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An example of a book banned in Florida is The Bluest Eye, a Nobel Prize-winning novel by Toni Morrison, pulled from Pinellas County schools without review after a parent complaint.

School districts in Florida are taking wildly varying approaches to a 2022 law that ostensibly, and perhaps ironically, is meant to provide “curriculum transparency.” Ironic, because the law has created so much confusion -- some say intentionally -- as well as fear among teachers and school library staffs.

The law, House Bill 1467, was passed by the Republican-controlled Legislature and signed by Gov. Ron DeSantis. It requires school districts to catalog every book on their shelves and put a formal review process in place for complaints.

Much of the confusion stems from a state Department of Education Training guide on what materials are prohibited in schools because they are considered “harmful to minors.” Critics say the language of DOE’s guide is often confusing and vague, but much of the confusion also seems too stem from the eternal debate, even for the U.S. Supreme Court, about what exactly is pornography.

3 Requirements to Ban Books

The DOE says prohibited materials for minors must meet three requirements. The first condition for being considered pornography harmful to a minor is easy enough to understand: any representation or description of nudity, sexual conduct or sexual excitement that predominantly appeals to prurient, shameful or morbid interests.

The second condition is a little grayer but still seems possible for reasonable adults to agree upon: “be patently offensive to prevailing standards in the adult community as a whole with respect to what is suitable material for minors.”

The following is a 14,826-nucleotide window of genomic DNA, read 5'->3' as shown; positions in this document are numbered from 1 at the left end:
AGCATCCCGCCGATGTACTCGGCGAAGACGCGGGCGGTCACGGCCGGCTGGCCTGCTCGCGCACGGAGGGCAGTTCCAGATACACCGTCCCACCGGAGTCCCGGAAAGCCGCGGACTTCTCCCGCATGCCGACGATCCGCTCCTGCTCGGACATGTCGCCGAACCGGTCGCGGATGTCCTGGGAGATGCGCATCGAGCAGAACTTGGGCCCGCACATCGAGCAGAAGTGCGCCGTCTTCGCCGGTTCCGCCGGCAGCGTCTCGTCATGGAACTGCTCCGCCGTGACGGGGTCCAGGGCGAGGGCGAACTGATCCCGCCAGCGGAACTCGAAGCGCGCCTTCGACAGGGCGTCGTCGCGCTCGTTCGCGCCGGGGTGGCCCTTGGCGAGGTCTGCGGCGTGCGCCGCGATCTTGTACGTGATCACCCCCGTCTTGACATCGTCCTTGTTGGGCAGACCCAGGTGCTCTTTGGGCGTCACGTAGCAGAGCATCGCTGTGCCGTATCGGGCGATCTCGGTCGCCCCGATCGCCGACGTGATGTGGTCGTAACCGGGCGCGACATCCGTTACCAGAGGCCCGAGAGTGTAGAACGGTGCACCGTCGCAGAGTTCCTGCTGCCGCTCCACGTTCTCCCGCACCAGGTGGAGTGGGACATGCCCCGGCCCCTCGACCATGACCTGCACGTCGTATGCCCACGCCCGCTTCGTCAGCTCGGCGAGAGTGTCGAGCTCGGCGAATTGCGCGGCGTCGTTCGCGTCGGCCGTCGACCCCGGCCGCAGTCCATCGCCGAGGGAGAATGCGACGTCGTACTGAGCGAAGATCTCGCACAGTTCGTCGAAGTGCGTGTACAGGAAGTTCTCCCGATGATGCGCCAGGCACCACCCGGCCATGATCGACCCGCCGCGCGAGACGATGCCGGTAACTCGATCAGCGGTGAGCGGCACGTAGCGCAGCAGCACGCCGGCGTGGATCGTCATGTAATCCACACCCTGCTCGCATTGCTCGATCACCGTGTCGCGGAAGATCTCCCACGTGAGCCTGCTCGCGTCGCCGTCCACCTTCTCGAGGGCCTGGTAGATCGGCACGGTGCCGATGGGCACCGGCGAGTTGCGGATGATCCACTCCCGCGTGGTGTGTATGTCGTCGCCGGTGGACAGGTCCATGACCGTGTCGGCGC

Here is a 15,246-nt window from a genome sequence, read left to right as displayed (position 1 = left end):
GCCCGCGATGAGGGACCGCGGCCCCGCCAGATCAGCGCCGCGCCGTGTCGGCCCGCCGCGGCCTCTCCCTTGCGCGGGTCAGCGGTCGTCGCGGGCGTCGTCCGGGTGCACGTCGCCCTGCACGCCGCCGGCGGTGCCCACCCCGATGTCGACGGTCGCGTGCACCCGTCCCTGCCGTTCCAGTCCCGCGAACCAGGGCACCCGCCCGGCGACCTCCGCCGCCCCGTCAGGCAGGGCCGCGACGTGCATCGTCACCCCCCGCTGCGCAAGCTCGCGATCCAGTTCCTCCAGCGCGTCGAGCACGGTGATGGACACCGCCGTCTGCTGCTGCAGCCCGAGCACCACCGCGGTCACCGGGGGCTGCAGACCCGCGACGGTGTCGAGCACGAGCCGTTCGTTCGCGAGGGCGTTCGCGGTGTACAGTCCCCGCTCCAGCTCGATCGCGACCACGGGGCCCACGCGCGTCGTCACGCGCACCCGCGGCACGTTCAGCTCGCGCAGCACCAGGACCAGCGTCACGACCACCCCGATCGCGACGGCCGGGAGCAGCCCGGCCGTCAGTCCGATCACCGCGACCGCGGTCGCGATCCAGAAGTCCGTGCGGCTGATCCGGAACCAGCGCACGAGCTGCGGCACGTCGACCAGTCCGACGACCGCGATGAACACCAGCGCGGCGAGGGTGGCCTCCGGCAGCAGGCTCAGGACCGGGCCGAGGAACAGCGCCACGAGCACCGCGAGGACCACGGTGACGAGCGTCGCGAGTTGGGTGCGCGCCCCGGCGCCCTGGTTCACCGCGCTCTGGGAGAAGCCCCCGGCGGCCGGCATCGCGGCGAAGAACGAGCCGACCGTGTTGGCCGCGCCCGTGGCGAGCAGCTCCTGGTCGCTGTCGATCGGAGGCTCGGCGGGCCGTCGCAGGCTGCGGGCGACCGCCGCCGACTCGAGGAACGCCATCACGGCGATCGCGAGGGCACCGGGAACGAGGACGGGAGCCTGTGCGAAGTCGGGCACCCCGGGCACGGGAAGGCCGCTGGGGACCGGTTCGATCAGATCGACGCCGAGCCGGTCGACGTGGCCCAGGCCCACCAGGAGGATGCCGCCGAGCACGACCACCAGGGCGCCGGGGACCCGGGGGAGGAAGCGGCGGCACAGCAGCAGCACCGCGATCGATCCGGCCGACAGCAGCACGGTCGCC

But what complicates the decision on whether a material should be removed from a school library or classroom is the third requirement that “taken as a whole the material is without serious literary, artistic, political, or scientific value for minors.”

And the real problem is that a material must meet all three conditions to be banned. So a committee could agree on the first two conditions, but if it found that a book had serious artistic or political value that outweighed some mention of nudity or sexual behavior, then technically it shouldn’t be prohibited under the state rules.

Except that the DOE’s guide also says, “Err on the side of caution.”

Add to that the DOE guide’s explicit reminder that any person who violates this law requiring the banning of books defined as “harmful to minors” can be charged with a third-degree felony, and it’s easy to understand why the law is causing such angst for teachers, school librarians and school districts, especially in districts where overzealous parents groups are interpreting the law to limit all students’ access to ideas with which these parents disagree.

A Primer on the Law and Controversy

The USA Today Network/Florida has published an excellent package on the issue that includes several parts, which we link to here:


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